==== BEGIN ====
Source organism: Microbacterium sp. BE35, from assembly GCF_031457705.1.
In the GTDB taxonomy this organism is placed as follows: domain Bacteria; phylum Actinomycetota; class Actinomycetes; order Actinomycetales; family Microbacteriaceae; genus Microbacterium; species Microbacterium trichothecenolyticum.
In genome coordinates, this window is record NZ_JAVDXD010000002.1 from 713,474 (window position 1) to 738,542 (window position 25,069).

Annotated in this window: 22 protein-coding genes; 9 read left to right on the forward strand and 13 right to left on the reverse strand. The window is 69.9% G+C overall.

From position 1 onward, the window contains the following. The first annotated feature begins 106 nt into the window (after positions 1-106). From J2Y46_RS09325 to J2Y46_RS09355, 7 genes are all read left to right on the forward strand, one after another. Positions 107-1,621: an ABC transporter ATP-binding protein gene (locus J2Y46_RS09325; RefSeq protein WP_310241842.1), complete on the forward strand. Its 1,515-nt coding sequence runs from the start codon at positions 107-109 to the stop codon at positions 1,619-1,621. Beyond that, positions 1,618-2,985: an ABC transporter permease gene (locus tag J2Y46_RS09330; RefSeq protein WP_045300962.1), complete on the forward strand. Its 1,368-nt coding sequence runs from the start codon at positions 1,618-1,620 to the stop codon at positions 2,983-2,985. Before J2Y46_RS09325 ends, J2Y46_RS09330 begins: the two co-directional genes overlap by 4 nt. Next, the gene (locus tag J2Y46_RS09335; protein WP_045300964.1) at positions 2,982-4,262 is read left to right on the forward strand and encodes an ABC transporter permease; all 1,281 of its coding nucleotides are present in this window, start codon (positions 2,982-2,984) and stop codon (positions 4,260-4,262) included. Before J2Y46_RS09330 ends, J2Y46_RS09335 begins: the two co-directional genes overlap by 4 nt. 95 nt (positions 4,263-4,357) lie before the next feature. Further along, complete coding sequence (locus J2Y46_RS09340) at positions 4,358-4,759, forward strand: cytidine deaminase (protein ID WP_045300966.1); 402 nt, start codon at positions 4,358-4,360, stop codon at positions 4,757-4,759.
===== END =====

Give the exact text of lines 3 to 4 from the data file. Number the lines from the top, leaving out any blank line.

In genome coordinates, this window is record NZ_JAVDXD010000002.1 from 713,474 (window position 1) to 738,542 (window position 25,069).

Annotated in this window: 22 protein-coding genes; 9 read left to right on the forward strand and 13 right to left on the reverse strand. The window is 69.9% G+C overall.